Pectus Excavatum, or “hollow breast” in Latin, is a rare chest wall deformity in cats that affects the proper formation of rib cartilage and the sternum. This condition, also known as flat-chested syndrome or funnel chest, occurs during fetal development and results in a concave or sunken chest wall.
Unveiling the Symptoms
While some kittens with Pectus Excavatum may appear normal, there are common symptoms to look out for. These include palpable concavity of the chest wall, trouble breathing, increased breathing rate, inadequate growth rate, coughing, increased heart rate, cyanosis (a blue-tinted skin caused by lack of oxygen), heart murmur, and exercise intolerance.
What Causes Pectus Excavatum in Cats?
The exact cause of Pectus Excavatum in cats is still unknown. However, it is believed to be a congenital defect, meaning it occurs during the growing fetus stage. Some genetic factors may also contribute to the development of this condition, with Bengal and Burmese cat breeds being more predisposed.
Diagnosing the Condition
Veterinarians usually diagnose Pectus Excavatum through a physical examination and by feeling the chest wall. To confirm the diagnosis and determine the severity, X-rays and CT scans of the chest may be performed. The CT scan can also provide insights into potential heart dysfunction caused by the displacement. Additionally, other congenital defects might be present, which may require further testing like echocardiography.
For cats not showing symptoms, treatment may not be necessary. However, if clinical symptoms are present, surgical repair of the chest wall deformity is recommended. Typically, surgical specialists at veterinary medical schools or specialty referral hospitals perform the procedure.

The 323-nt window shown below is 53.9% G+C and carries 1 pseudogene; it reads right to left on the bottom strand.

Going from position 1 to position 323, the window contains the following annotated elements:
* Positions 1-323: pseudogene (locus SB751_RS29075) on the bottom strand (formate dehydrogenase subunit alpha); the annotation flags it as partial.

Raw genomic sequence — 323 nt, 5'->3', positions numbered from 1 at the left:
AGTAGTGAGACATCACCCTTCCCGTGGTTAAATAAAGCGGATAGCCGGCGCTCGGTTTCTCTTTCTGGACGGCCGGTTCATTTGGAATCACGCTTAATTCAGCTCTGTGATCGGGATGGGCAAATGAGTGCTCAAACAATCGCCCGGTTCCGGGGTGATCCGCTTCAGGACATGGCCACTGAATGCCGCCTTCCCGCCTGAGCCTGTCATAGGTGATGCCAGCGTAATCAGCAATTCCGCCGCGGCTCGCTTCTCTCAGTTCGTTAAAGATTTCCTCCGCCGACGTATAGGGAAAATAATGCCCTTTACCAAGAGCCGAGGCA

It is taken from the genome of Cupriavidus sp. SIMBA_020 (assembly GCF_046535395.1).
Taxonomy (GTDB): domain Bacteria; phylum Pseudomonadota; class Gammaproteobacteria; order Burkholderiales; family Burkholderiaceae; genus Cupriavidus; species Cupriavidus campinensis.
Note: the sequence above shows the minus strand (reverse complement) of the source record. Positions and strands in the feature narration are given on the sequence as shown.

There are three types of surgical repair: external splinting, internal splinting, and a combination of both.
The external splinting technique is suitable for kittens with flexible bones and cartilage. It involves attaching a splint to the chest wall with stitches. The splint applies gentle and constant force to the sternum, gradually correcting the deformity. The splint is usually worn for four to eight weeks. If external splinting is not successful, internal splinting is the next step.
Internal splinting requires the insertion of a plate into the cat’s body, connected to the inside of the sternum. This plate acts as a bridge between the deformed and non-deformed parts of the sternum, allowing for space normalization in the chest cavity and correcting heart displacement. In some cases, muscle attachments or pieces of bone or cartilage may need to be removed for plate placement and sternal repositioning. Recovery from this surgery involves intensive care monitoring, IV fluids, antibiotics, pain medication, and observation for post-operative complications.
Some patients may require a combination of internal surgery followed by external splinting.
Recovery and Management
The recovery and management of Pectus Excavatum depend on the severity of the deformity and the chosen surgical method. Pain medication is administered to ensure the cat’s comfort, and antibiotics may be prescribed to prevent or treat any possible infections.
External splints are worn for four to eight weeks, and regular check-ups are conducted to monitor healing progress. Periodic X-rays are also taken to track the patient’s improvement.
With proper care and attention, cats with Pectus Excavatum can lead happy and fulfilling lives.
For more information about Pectus Excavatum, visit Katten TrimSalon.